The Comics of Asaf Hanu­ka: Telling Par­tic­u­lar and Uni­ver­sal Stories

  • Review
By – March 25, 2024

Amer­i­can Jew­ish per­cep­tions of Israel are often con­flat­ed with polit­i­cal and reli­gious affil­i­a­tion. The comics of Asaf Hanu­ka offer a rad­i­cal­ly dif­fer­ent and more nuanced approach to the coun­try and its peo­ple. Through his work, as Matt Rein­gold explains in this detailed study, Hanu­ka explores what it means to be Israeli, Jew­ish, and Mizrahi. At the same time, Hanu­ka speaks to uni­ver­sal themes, includ­ing the dif­fi­cul­ties of par­ent­ing and the chal­lenges of per­son­al lim­i­ta­tions. Large­ly free of jar­gon, Reingold’s study engages crit­i­cal­ly with the incon­sis­ten­cies — includ­ing inten­tion­al ones — in Hanuka’s analy­ses of his country.

Most of the book focus­es on two essen­tial works inspired by Hanuka’s own life. In The Real­ist, a series of week­ly car­toons that were fea­tured in an Israeli busi­ness mag­a­zine from 2010 to 2021, Hanu­ka con­fronts the mar­gin­al­ized sta­tus of Jews from Arab coun­tries and their alien­ation from the dom­i­nant Ashke­nazi cul­ture. The series also med­i­tates on Hanuka’s fam­i­ly his­to­ry and his self-image as an imper­fect hus­band and father. Hanu­ka has a bit­ing humor that doesn’t spare either his coun­try or himself.

Rein­gold uses the term fan­tas­tic auto­g­ra­phy” to cat­e­go­rize Hanuka’s meld­ing of auto­bi­og­ra­phy and fan­ta­sy. Some car­toons employ the tech­nique of mir­ror­ing,” with each half of the page depict­ing an oppo­site real­i­ty. In Under­world,” an Israeli child plays hap­pi­ly with a new toy, while, in the low­er half of the com­ic, child labor­ers pro­duce the same toy under inhu­mane con­di­tions in anoth­er part of the world. In Who,” Hanu­ka illus­trates stark divi­sions in Israeli soci­ety. He draws a face based on his own, adding payes and a kip­pah and tape over his mouth. The image sug­gests that he is a reli­gious Jew, his piety an object of both com­pas­sion and cyn­i­cism: I’m the silenced minor­i­ty, the tra­di­tion­al infe­ri­or­i­ty, the Recy­cled whin­er, the bit­ter com­ic book writer.” Anoth­er image shows Hanuka’s own tongue encir­cling his head like a ser­pent. The cap­tion reads, I’m a harass­er for life, but only toward my wife. I’m an ardent father, I’m an absent father.” If Hanuka’s work sounds exhaust­ing, it is delib­er­ate­ly so. At times, sim­plis­tic divi­sions between reli­gious and sec­u­lar Jews col­lapse, as when the artist alludes to his own sin­cere, if incon­sis­tent, par­tic­i­pa­tion in rituals.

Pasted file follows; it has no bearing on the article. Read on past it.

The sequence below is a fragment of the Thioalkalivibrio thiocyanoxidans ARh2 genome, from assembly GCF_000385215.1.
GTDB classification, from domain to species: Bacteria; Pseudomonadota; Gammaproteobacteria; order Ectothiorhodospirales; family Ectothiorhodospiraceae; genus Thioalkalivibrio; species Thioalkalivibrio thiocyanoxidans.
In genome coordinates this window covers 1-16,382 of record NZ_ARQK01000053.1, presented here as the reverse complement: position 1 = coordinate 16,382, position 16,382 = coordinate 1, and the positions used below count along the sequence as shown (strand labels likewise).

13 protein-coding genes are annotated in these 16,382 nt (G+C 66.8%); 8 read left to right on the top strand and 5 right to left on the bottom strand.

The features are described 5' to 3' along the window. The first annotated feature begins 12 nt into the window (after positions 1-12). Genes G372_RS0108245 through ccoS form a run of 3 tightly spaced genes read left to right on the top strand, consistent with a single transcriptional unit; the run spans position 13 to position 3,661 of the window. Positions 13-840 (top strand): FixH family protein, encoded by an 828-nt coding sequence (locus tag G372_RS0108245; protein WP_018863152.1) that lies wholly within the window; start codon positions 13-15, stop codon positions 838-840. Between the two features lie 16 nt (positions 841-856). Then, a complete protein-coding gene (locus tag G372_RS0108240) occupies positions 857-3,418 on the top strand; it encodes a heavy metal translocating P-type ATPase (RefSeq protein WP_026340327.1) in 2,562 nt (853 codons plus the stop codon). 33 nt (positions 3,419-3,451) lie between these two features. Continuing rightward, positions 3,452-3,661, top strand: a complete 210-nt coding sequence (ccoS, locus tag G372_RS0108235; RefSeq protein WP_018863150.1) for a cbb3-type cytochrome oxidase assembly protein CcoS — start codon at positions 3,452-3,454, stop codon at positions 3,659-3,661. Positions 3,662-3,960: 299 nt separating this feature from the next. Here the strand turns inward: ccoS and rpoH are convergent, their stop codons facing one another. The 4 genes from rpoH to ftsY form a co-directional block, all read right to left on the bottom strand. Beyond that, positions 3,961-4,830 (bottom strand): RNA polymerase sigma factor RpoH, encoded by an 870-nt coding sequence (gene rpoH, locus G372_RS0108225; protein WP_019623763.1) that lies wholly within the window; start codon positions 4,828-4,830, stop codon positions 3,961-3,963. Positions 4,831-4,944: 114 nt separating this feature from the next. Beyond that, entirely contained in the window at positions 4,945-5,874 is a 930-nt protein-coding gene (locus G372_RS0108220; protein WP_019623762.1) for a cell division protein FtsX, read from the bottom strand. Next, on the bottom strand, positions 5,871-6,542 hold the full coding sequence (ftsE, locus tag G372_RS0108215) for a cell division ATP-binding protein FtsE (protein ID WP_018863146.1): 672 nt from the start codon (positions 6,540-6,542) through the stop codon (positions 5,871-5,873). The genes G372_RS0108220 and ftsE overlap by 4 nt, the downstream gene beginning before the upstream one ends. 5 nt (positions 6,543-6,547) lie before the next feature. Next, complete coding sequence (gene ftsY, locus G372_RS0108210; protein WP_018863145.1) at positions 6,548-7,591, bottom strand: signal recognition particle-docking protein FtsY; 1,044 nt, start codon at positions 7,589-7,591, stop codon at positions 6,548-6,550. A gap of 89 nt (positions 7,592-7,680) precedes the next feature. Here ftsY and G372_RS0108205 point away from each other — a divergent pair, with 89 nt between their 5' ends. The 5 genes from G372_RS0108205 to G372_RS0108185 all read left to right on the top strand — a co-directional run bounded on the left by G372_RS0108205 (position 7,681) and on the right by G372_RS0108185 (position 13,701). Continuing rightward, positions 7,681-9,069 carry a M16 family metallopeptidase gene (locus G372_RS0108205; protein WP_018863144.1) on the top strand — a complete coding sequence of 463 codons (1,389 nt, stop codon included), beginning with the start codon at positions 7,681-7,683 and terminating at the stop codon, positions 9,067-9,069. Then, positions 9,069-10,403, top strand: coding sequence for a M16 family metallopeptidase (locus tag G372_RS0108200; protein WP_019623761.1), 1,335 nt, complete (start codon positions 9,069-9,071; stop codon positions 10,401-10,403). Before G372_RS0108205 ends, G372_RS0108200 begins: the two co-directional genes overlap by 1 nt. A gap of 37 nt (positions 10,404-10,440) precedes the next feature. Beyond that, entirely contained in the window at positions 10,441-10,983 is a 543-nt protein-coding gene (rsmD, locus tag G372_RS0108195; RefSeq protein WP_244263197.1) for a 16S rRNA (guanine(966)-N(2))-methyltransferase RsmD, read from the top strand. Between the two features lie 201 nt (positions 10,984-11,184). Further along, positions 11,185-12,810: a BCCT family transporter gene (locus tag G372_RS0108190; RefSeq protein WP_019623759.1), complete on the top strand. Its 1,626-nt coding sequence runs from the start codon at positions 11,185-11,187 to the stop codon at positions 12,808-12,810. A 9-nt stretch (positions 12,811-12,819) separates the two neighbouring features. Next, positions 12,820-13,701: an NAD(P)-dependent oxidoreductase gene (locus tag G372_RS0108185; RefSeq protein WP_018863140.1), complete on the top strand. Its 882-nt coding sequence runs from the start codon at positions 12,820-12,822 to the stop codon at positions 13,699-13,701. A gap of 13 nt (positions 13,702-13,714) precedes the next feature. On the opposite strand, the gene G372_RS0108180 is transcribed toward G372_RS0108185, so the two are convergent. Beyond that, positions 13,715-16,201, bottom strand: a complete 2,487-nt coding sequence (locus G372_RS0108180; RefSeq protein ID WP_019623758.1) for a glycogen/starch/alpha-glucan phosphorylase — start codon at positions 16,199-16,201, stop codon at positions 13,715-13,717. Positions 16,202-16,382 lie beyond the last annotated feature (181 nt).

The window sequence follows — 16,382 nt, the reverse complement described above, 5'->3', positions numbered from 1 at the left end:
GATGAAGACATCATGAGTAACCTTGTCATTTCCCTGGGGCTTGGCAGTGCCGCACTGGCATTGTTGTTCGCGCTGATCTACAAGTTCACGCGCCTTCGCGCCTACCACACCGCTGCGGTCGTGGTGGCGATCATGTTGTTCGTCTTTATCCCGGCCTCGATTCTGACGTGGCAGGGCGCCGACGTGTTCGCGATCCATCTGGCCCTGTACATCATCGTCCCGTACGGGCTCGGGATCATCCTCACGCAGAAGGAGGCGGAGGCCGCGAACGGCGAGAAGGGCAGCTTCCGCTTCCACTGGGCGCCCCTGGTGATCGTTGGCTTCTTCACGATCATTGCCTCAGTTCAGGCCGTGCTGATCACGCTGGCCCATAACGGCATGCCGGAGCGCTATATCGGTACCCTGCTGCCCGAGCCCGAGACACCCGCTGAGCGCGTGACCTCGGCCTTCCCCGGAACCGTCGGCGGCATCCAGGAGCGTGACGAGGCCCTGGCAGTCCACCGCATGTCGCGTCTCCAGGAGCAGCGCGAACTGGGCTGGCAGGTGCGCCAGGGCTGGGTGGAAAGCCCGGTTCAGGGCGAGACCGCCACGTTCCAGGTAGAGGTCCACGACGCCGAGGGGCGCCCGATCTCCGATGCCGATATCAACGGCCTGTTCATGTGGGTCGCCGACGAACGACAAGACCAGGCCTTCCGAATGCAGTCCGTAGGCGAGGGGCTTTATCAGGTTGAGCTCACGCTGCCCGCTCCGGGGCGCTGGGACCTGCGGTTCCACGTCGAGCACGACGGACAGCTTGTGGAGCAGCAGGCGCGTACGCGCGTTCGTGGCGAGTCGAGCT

Dur­ing 2020, Hanu­ka released a new series, The Jew­ish Arab. Jux­ta­pos­ing his grandfather’s immi­gra­tion to Israel from Kur­dish Iraq with his own return home after study­ing art in France, Hanu­ka con­fronts the myths that sim­pli­fy and dis­tort Israel’s nation­al nar­ra­tive, at times equat­ing the sit­u­a­tion of Pales­tini­ans and Mizrahi Jews. He nev­er ques­tions Israel’s right to exist as a coun­try, but he deplores what he sees as the forced adher­ence to one par­tic­u­lar def­i­n­i­tion of being Jew­ish or Israeli. Rein­gold point­ed­ly remarks that Hanuka’s view of Manda­to­ry Pales­tine as a kind of par­adise lost” is ide­al­ized, and he con­cludes that Hanuka’s work rep­re­sents a per­son­al truth, not a com­plete pic­ture of Israel’s history. 

Asaf Hanuka’s work is an open book, not a closed one. Read­ers unfa­mil­iar with this unique writer and artist will be drawn to his vision of the world.

Emi­ly Schnei­der writes about lit­er­a­ture, fem­i­nism, and cul­ture for TabletThe For­wardThe Horn Book, and oth­er pub­li­ca­tions, and writes about chil­dren’s books on her blog. She has a Ph.D. in Romance Lan­guages and Literatures.

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